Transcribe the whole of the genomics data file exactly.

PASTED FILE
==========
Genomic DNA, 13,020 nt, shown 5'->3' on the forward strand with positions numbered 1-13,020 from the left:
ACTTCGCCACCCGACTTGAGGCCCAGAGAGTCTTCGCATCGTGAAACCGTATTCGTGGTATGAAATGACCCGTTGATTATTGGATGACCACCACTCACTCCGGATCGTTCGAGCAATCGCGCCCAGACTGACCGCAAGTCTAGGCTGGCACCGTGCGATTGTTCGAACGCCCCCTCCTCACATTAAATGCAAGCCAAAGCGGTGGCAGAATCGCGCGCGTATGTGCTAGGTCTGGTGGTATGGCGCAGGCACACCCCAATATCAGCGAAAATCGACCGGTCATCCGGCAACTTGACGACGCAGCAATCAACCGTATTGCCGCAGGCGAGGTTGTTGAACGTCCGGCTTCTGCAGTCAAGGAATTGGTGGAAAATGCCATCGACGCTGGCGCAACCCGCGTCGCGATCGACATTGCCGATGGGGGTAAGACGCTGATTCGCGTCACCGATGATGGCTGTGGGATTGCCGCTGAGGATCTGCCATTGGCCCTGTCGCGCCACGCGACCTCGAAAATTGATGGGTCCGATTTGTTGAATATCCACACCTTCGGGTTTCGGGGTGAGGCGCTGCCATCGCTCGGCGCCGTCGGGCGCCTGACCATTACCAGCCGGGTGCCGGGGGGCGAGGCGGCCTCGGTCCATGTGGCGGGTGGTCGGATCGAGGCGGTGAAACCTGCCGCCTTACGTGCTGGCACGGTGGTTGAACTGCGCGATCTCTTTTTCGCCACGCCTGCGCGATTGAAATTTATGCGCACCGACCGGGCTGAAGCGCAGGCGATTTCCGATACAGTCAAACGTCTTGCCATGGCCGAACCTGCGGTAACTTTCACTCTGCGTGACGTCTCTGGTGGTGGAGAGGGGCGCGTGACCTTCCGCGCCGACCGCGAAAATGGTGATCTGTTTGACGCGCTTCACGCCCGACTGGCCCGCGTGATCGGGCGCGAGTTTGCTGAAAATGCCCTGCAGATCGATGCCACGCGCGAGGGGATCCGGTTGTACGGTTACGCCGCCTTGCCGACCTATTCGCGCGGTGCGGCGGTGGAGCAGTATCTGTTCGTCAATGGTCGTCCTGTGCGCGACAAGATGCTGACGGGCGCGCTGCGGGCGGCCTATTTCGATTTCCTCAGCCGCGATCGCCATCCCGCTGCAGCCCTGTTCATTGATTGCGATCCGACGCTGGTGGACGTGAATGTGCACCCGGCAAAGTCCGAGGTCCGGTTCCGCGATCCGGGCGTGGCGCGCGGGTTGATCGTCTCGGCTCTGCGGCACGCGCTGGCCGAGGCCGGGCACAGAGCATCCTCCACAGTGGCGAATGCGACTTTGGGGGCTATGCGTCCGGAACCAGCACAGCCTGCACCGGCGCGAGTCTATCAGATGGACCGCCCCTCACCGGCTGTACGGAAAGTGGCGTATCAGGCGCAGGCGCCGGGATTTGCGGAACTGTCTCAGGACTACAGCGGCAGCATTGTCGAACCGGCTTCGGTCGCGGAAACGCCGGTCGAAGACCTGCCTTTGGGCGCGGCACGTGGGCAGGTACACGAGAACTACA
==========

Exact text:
Genomic DNA, 13,020 nt, shown 5'->3' on the forward strand with positions numbered 1-13,020 from the left:
ACTTCGCCACCCGACTTGAGGCCCAGAGAGTCTTCGCATCGTGAAACCGTATTCGTGGTATGAAATGACCCGTTGATTATTGGATGACCACCACTCACTCCGGATCGTTCGAGCAATCGCGCCCAGACTGACCGCAAGTCTAGGCTGGCACCGTGCGATTGTTCGAACGCCCCCTCCTCACATTAAATGCAAGCCAAAGCGGTGGCAGAATCGCGCGCGTATGTGCTAGGTCTGGTGGTATGGCGCAGGCACACCCCAATATCAGCGAAAATCGACCGGTCATCCGGCAACTTGACGACGCAGCAATCAACCGTATTGCCGCAGGCGAGGTTGTTGAACGTCCGGCTTCTGCAGTCAAGGAATTGGTGGAAAATGCCATCGACGCTGGCGCAACCCGCGTCGCGATCGACATTGCCGATGGGGGTAAGACGCTGATTCGCGTCACCGATGATGGCTGTGGGATTGCCGCTGAGGATCTGCCATTGGCCCTGTCGCGCCACGCGACCTCGAAAATTGATGGGTCCGATTTGTTGAATATCCACACCTTCGGGTTTCGGGGTGAGGCGCTGCCATCGCTCGGCGCCGTCGGGCGCCTGACCATTACCAGCCGGGTGCCGGGGGGCGAGGCGGCCTCGGTCCATGTGGCGGGTGGTCGGATCGAGGCGGTGAAACCTGCCGCCTTACGTGCTGGCACGGTGGTTGAACTGCGCGATCTCTTTTTCGCCACGCCTGCGCGATTGAAATTTATGCGCACCGACCGGGCTGAAGCGCAGGCGATTTCCGATACAGTCAAACGTCTTGCCATGGCCGAACCTGCGGTAACTTTCACTCTGCGTGACGTCTCTGGTGGTGGAGAGGGGCGCGTGACCTTCCGCGCCGACCGCGAAAATGGTGATCTGTTTGACGCGCTTCACGCCCGACTGGCCCGCGTGATCGGGCGCGAGTTTGCTGAAAATGCCCTGCAGATCGATGCCACGCGCGAGGGGATCCGGTTGTACGGTTACGCCGCCTTGCCGACCTATTCGCGCGGTGCGGCGGTGGAGCAGTATCTGTTCGTCAATGGTCGTCCTGTGCGCGACAAGATGCTGACGGGCGCGCTGCGGGCGGCCTATTTCGATTTCCTCAGCCGCGATCGCCATCCCGCTGCAGCCCTGTTCATTGATTGCGATCCGACGCTGGTGGACGTGAATGTGCACCCGGCAAAGTCCGAGGTCCGGTTCCGCGATCCGGGCGTGGCGCGCGGGTTGATCGTCTCGGCTCTGCGGCACGCGCTGGCCGAGGCCGGGCACAGAGCATCCTCCACAGTGGCGAATGCGACTTTGGGGGCTATGCGTCCGGAACCAGCACAGCCTGCACCGGCGCGAGTCTATCAGATGGACCGCCCCTCACCGGCTGTACGGAAAGTGGCGTATCAGGCGCAGGCGCCGGGATTTGCGGAACTGTCTCAGGACTACAGCGGCAGCATTGTCGAACCGGCTTCGGTCGCGGAAACGCCGGTCGAAGACCTGCCTTTGGGCGCGGCACGTGGGCAGGTACACGAGAACTACA